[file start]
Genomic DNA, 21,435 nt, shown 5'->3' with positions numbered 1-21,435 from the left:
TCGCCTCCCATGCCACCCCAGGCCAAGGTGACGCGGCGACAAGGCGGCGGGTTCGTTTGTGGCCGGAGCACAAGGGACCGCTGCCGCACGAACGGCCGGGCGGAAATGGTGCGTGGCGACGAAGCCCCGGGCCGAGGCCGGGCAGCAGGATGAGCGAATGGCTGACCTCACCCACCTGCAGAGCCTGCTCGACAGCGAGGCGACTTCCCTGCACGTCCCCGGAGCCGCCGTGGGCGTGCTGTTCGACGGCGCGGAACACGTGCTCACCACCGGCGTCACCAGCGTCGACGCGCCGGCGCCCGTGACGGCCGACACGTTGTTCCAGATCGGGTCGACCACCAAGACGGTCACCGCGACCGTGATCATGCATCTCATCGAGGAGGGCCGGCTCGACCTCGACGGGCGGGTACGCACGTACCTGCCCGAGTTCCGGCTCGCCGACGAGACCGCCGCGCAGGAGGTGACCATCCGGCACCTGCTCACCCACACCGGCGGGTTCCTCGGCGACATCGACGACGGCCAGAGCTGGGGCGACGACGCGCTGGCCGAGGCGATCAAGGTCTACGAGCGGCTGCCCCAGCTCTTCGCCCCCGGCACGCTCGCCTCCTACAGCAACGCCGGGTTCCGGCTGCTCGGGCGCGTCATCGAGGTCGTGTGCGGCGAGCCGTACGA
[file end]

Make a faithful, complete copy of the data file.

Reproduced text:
Genomic DNA, 21,435 nt, shown 5'->3' with positions numbered 1-21,435 from the left:
TCGCCTCCCATGCCACCCCAGGCCAAGGTGACGCGGCGACAAGGCGGCGGGTTCGTTTGTGGCCGGAGCACAAGGGACCGCTGCCGCACGAACGGCCGGGCGGAAATGGTGCGTGGCGACGAAGCCCCGGGCCGAGGCCGGGCAGCAGGATGAGCGAATGGCTGACCTCACCCACCTGCAGAGCCTGCTCGACAGCGAGGCGACTTCCCTGCACGTCCCCGGAGCCGCCGTGGGCGTGCTGTTCGACGGCGCGGAACACGTGCTCACCACCGGCGTCACCAGCGTCGACGCGCCGGCGCCCGTGACGGCCGACACGTTGTTCCAGATCGGGTCGACCACCAAGACGGTCACCGCGACCGTGATCATGCATCTCATCGAGGAGGGCCGGCTCGACCTCGACGGGCGGGTACGCACGTACCTGCCCGAGTTCCGGCTCGCCGACGAGACCGCCGCGCAGGAGGTGACCATCCGGCACCTGCTCACCCACACCGGCGGGTTCCTCGGCGACATCGACGACGGCCAGAGCTGGGGCGACGACGCGCTGGCCGAGGCGATCAAGGTCTACGAGCGGCTGCCCCAGCTCTTCGCCCCCGGCACGCTCGCCTCCTACAGCAACGCCGGGTTCCGGCTGCTCGGGCGCGTCATCGAGGTCGTGTGCGGCGAGCCGTACGA